Supporters of the Ennahdha Party celebrating the victory of the Islamist party in Tunisia. The country rose up beginning in December 2010 and drove out longtime leader Ben Ali., a photo by Pan-African News Wire File Photos on Flickr.
Tunisians demonstrate against 'corrupt' judges
TUNIS: Several hundred people congregated Friday in front of Tunisia's central court buildings to protest against what they say are corrupt judges and to call for an overhaul of the judiciary.
"You are the servants of Ben Ali!" some of them cried, referring to the ousted regime of Zine El Abidine Ben Ali, toppled in January 2011 during Tunisia's Arab Spring uprising.
"Compromised by the old regime!" others yelled.
The crowd, mostly backers of the Islamist Ennahda party in power, described judges as thieves, corrupt and rotten.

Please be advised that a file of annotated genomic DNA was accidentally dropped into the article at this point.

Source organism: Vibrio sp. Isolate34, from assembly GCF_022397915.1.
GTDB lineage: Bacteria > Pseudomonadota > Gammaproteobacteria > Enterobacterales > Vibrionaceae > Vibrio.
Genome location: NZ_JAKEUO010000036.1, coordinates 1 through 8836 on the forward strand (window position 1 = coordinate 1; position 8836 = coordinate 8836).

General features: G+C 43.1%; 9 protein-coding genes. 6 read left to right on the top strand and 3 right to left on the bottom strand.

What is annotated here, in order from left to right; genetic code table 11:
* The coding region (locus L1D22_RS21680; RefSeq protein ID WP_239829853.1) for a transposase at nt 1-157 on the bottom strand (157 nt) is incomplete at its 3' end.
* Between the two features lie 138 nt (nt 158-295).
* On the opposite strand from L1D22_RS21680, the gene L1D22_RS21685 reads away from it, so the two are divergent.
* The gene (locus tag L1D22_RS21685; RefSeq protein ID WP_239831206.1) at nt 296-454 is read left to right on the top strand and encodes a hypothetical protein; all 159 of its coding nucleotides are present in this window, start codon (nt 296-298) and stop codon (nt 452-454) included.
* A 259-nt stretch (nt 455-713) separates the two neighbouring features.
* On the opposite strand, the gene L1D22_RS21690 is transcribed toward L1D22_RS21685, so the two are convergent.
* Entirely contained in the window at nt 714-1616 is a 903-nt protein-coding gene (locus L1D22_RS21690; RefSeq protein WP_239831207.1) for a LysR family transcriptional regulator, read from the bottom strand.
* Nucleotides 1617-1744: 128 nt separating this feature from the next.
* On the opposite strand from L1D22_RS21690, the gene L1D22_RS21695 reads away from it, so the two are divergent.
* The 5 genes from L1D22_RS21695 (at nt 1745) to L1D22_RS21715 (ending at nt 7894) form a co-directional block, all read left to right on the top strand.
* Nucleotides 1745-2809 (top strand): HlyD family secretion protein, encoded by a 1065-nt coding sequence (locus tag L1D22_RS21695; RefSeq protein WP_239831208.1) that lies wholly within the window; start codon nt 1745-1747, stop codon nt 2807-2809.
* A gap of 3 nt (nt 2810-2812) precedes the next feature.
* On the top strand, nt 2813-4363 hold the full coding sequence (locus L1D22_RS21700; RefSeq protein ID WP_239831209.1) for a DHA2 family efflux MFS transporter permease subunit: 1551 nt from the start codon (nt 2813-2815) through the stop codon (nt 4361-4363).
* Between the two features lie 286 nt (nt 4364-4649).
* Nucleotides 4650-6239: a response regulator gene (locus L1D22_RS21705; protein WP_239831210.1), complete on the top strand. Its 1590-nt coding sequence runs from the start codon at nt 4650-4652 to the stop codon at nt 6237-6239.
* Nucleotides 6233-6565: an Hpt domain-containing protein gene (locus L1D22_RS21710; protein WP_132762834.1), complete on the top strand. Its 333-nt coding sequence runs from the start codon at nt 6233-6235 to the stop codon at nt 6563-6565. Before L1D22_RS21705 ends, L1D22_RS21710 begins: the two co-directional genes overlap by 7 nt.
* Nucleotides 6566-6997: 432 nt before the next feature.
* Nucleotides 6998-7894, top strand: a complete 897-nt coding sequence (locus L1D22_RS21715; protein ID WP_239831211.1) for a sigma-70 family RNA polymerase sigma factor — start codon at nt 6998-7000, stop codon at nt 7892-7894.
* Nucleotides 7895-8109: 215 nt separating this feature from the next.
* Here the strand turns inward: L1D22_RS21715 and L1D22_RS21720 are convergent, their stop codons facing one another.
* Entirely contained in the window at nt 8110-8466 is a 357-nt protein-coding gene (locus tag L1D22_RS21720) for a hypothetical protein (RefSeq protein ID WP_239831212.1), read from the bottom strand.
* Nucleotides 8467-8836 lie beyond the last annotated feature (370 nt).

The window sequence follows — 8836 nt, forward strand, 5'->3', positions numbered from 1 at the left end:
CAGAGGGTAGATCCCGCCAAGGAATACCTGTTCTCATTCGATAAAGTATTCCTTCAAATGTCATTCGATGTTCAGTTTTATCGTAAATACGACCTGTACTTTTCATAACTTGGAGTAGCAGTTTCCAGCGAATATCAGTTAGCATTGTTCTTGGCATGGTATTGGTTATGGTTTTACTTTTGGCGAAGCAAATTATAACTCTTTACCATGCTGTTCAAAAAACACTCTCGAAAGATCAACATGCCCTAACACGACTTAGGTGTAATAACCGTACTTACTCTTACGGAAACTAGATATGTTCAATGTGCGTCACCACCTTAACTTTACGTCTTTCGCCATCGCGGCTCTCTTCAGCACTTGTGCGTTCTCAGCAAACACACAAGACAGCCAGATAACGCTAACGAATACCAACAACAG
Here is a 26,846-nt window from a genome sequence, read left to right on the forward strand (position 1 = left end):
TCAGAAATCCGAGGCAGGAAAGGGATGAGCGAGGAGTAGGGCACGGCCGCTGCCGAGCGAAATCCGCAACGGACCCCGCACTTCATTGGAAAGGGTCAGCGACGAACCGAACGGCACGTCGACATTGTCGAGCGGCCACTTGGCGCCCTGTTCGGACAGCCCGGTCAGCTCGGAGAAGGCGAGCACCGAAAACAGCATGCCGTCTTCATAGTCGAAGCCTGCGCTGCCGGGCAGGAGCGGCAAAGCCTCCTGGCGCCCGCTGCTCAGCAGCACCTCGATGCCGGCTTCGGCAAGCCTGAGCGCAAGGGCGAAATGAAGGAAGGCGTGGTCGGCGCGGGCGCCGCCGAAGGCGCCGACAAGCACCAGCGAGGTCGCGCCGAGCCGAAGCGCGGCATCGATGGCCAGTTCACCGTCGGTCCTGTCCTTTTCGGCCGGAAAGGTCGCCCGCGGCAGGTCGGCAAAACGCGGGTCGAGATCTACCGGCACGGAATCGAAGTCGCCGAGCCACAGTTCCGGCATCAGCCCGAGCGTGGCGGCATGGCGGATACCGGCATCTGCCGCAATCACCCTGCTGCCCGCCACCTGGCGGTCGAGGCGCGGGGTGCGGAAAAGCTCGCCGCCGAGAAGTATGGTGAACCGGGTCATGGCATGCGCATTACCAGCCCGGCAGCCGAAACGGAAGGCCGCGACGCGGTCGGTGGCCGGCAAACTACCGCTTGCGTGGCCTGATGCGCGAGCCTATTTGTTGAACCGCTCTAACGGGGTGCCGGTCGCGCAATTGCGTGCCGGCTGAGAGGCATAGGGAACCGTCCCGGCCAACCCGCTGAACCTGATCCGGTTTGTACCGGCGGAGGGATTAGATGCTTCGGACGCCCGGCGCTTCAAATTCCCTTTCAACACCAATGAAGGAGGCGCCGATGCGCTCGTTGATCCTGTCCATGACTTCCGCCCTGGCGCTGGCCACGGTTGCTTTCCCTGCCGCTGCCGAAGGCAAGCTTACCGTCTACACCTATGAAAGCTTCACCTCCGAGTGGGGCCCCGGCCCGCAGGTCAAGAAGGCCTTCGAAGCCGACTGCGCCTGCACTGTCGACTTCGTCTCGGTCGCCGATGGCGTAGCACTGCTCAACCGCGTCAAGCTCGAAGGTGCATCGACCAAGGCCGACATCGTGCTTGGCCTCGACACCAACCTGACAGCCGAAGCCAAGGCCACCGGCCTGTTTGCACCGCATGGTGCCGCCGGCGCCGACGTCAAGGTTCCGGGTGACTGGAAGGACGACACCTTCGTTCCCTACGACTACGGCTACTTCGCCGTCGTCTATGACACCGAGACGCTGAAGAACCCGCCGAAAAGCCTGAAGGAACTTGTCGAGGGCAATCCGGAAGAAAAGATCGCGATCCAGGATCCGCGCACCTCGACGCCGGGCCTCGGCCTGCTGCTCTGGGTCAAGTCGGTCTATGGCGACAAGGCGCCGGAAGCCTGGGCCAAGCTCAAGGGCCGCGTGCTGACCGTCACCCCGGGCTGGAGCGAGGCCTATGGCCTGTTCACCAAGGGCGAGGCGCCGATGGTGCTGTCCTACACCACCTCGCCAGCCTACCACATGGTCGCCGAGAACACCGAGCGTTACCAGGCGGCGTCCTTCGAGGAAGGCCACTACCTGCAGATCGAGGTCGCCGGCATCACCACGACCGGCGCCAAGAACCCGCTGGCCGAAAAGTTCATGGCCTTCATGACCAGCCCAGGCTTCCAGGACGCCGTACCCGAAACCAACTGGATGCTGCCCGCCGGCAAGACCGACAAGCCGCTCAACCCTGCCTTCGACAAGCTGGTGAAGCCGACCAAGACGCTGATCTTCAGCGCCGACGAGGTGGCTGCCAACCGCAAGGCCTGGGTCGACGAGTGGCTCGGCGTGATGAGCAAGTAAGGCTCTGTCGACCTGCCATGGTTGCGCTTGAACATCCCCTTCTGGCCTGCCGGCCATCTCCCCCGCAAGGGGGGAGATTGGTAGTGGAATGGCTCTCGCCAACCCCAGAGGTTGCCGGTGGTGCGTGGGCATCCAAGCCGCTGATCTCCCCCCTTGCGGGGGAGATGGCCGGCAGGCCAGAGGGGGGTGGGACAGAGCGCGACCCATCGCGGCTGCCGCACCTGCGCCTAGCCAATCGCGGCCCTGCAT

"Mr Justice Minister, show us the list of corrupt judges," some people at the scene in Tunis also shouted.
Tensions between the Islamist-dominated government and the judiciary came to a head last Saturday when the justice ministry announced that 81 magistrates had been dismissed.
They were removed because they were suspected corruption and because they had been "compromised" by their ties with the fallen dictatorship, said the ministry.
That decision led to a magistrates' strike on Wednesday, which was only suspended after Justice Minister Nourredine Bhiri accepted the principle of a right of appeal for the sacked magistrates.
Under Ben Ali, the judiciary and the media served the interests of the ruling elite, particularly during political trials and those related to freedom of expression.
Nevertheless several Tunisian magistrates did protest the manipulation of the justice system.
In recent months, the capital has seen several demonstrations demanding the "cleaning up" or "purification" of certain public services and administrative sectors.
In March and in April, Ennahda supporters camped out for 50 days outside the headquarters of the national television station to press their demand that its program be "purified".